Catch A Fire

Probably the best album cover in the world…

Well, it's a very pleasing affair, certainly. Pull back the top half to reveal the workings of a Zippo lighter. Such a simple, but such a clever concept. It certainly set the album apart.

£2.29 reduced from £2.99. I probably bought it quite soon after its release in 1973. Certainly not long after seeing The Wailers perform 'Concrete Jungle', the stark and slightly mysterious opening track, on The Old Grey Whistle Test.

Up until that moment, I had associated reggae with artists like Desmond Dekker and Ken Boothe. It seemed slightly sappy and not something that a serious teenager would take seriously. But this seemed... serious, and different. A front line of Bunny Wailer, the gaunt Bob Marley and the tall, lean, dangerous-looking Peter Tosh, driven by the bass lines of 'Family Man' Barrett and his brother Carlton on drums, singing about modern urban themes rather than love songs or impenetrable parables about Israelites. It was a heady and exciting mixture.

'Concrete Jungle' was in fact a re-working of an earlier song and I later learnt that many of the classic numbers from the early days of modernised Wailers – 'Slave Driver', 'Lively Up Yourself', 'Trench Town Rock' and many more – were reinterpretations of songs from an era when the group was ploughing its furrow, unknown outside their homeland of Jamaica. I dismissed them when these earlier versions were re-issued on snide compilations to cash in on Marley fever, but have subsequently gone back to discover their charm. Less polish perhaps, but more raw soul.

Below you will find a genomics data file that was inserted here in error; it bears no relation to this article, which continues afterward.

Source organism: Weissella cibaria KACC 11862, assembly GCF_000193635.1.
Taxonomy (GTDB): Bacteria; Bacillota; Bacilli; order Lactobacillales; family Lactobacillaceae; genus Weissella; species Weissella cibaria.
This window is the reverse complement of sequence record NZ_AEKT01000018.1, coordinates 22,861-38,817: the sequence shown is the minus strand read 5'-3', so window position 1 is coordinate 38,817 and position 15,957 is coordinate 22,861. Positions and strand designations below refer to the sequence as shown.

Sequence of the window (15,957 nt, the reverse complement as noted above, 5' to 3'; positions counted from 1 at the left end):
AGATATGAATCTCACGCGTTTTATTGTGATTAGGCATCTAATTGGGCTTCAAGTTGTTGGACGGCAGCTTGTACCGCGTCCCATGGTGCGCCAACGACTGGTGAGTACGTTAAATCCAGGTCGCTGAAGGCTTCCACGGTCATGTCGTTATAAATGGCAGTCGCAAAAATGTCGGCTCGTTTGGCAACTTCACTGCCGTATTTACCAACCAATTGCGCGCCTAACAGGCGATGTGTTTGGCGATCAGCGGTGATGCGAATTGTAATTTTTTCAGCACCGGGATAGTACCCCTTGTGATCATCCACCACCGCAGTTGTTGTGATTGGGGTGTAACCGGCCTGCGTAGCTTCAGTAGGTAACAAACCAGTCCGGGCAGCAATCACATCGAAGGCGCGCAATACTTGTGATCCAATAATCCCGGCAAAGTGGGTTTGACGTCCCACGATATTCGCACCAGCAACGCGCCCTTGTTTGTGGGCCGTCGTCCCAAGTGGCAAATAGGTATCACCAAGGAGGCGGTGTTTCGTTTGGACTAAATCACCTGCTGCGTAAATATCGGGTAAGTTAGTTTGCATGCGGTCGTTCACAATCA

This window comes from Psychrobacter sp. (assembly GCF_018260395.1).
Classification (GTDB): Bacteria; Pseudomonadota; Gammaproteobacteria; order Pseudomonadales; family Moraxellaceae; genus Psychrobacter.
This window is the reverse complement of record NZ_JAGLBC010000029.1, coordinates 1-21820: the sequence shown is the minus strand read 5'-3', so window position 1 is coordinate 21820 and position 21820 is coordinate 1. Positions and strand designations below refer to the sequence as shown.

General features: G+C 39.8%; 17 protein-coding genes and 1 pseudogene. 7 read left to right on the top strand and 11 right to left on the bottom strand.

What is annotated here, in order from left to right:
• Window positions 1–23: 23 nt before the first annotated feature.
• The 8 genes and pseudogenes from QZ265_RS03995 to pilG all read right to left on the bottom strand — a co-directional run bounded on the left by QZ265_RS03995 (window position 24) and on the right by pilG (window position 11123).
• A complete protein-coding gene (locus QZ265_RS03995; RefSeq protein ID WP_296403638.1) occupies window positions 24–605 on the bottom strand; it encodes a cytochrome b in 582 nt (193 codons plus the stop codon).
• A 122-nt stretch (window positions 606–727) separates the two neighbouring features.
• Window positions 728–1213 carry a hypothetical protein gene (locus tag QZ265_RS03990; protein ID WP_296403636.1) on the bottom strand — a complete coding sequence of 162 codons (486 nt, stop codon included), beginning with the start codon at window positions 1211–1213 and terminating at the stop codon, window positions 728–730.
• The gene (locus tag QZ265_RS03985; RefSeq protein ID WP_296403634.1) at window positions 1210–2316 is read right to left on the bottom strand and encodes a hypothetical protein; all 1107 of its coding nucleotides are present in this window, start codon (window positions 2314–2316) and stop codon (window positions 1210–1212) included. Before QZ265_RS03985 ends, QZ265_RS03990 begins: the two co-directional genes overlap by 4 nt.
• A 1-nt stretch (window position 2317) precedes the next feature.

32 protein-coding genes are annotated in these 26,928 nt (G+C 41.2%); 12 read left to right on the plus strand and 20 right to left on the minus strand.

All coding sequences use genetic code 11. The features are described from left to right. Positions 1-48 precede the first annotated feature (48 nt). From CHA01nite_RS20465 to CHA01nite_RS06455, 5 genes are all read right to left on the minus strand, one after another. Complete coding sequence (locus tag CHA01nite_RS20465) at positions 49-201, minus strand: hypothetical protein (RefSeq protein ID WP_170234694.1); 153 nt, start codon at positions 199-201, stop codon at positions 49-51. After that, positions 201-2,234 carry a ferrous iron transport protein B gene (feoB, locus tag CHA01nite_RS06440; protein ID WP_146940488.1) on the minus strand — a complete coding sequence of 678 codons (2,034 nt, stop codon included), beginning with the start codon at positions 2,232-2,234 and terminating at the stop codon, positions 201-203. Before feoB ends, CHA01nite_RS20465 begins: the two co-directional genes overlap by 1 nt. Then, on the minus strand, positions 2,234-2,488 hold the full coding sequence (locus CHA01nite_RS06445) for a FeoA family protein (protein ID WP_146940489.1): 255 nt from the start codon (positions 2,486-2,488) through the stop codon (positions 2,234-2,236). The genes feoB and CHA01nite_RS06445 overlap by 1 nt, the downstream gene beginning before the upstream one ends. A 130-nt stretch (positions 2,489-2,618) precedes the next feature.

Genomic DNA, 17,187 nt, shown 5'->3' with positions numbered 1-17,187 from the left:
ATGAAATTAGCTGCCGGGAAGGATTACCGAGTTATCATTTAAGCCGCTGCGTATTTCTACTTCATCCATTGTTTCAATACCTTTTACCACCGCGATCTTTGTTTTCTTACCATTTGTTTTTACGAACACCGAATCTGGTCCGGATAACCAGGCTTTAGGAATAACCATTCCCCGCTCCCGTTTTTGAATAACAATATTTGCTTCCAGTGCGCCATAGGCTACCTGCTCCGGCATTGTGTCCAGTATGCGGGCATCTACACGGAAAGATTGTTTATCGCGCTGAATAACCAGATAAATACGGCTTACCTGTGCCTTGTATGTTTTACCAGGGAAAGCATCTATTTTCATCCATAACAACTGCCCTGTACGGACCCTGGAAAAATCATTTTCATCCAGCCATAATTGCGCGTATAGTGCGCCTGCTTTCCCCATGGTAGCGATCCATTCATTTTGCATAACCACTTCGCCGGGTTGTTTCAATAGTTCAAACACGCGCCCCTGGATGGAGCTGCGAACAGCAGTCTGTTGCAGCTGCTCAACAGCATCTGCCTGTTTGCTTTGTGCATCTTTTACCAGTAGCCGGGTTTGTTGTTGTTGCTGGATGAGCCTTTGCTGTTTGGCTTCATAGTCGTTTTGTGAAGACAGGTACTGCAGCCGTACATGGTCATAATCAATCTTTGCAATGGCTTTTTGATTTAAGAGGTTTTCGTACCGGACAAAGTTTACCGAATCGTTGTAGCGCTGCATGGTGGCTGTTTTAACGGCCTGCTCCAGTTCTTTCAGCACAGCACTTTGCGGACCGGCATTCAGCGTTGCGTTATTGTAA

This was Chris Blackwell's masterful entrepreneurial idea when he discovered them and signed them to his Island label. Resurrect the golden oldies and embellish them with modern production techniques. It sure worked a treat.

'Concrete Jungle' is followed by the lazy 'Slave Driver', with its expert hand-claps and cheap organ sound, before the two Peter Tosh originals: '400 Years' and the marvellous 'Stop That Train', so redolent of the early days when the Wailers were a vocal harmony group in the vein of Curtis Mayfield & The Impressions.

If Tosh's voice is not quite that of the dangerous 'stepping razor' he would subsequently sing about, it's harsher and grittier than Marley's sweeter tones that lead on the other numbers. I would subsequently buy Tosh's solo album, Legalise It, as a 'weedy' student, primarily I think because it was the hip thing to do and I believed then, as I do now, that it should indeed be legalised.

'Meet you at your house at a quarter to hate,' Marley sings on 'Baby We've Got a Date (Rock it Baby)', which ends the first side on a lovely old-fashioned note, with the curious addition of what sounds like a pedal-steel guitar.![](upload://fA2CInocuWKDdJDRexgX93iHyb9.jpg)